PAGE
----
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Viewing topic "MOXF - Transfering midi data from MOXF to Cubase"

Posted on: October 27, 2013 @ 12:44 PM
Total Posts:  4
Joined  06-05-2013
status: Newcomer

Hello Bad_Mister,

I just bought a MOXF8 which is my first time venturing into the workstation world (I’ve been using a midi keyboard with Logic and Reason).  I also purchased and watched your DVD entitled “Discovering the Yamaha MOX” which has been very helpful in getting me familiarized with all the features this beast has to offer. 

In the video you discuss how to transfer audio created in a performance or pattern from the MOX to Cubase in order to free up polyphony and to take advantage of further processing within the DAW environment.  My question for you is - Is there a way to transfer the midi data of a performance created in the MOXF to Cubase?  What I am looking to do is create my initial composition in the MOXF and then transfer that performance into Cubase with each instrument appearing on a separate track as midi data.  I would like to do this in order to work on further arrangements, edit the notes I played (including quantizing, pitching, etc.) and possibly selecting a different 3rd party VST for the same midi notes played on the MOXF, etc.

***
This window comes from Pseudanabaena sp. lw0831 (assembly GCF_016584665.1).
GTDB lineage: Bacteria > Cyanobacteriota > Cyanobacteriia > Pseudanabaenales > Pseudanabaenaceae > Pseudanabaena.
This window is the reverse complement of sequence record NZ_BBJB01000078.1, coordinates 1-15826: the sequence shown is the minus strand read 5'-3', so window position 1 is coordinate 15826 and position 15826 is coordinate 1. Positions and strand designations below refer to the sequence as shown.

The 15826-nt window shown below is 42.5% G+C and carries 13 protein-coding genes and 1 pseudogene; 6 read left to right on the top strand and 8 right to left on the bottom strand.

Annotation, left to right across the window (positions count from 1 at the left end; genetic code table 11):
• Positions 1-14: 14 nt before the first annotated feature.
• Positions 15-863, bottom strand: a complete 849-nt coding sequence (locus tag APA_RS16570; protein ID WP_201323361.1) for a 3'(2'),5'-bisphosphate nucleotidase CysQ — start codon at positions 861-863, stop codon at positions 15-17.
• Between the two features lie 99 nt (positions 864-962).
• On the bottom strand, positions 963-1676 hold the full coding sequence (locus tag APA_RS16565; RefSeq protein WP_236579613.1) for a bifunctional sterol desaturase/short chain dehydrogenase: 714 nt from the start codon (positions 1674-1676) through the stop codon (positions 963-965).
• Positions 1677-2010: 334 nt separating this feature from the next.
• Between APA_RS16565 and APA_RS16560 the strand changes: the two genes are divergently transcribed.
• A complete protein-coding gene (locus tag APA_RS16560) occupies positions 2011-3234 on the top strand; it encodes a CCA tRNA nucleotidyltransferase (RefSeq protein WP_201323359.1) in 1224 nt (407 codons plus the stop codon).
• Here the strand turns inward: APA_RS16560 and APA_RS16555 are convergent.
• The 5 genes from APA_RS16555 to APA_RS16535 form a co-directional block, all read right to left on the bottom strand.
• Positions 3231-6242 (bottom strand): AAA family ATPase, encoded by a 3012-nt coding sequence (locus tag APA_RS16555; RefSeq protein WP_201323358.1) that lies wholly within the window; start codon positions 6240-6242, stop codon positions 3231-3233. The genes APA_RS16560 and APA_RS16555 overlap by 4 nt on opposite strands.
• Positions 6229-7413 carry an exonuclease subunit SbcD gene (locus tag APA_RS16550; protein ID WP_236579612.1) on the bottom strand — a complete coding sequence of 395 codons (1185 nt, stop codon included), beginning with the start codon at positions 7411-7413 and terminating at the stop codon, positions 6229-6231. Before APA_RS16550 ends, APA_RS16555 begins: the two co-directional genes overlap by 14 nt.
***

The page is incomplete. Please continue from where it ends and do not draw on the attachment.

This was not covered in the DVD so I am hoping you or anyone else on this forum can help shed some light on this subject for me.  Love my new MOXF and am excited about the new doors of inspiration and creativity this beast will unleash in me!

Thanks again for the great tutorial!!!


  [ Ignore ]  

Posted on: October 27, 2013 @ 01:11 PM
Total Posts:  36620
Joined  07-30-2002
status: Moderator

Thank you for your kind words and welcome to the forums!

I highly recommend recording the MOXF Performance to the Internal sequencer initially, because this will do several things do you
1) it will “write out” all the arpeggio data as MIDI data to the tracks of the internal sequencer in addition to the music part you play on the keyboard… Separating all data as necessary
2) it will copy the Parts of the Performance to either the Song or Pattern area (which you will want to use when continuing your work in Cubase, as these are the Multi-timbral/multiple MIDI channel modes) This allows you to easily reunite the Voice with the musical (MIDI) data to trigger it.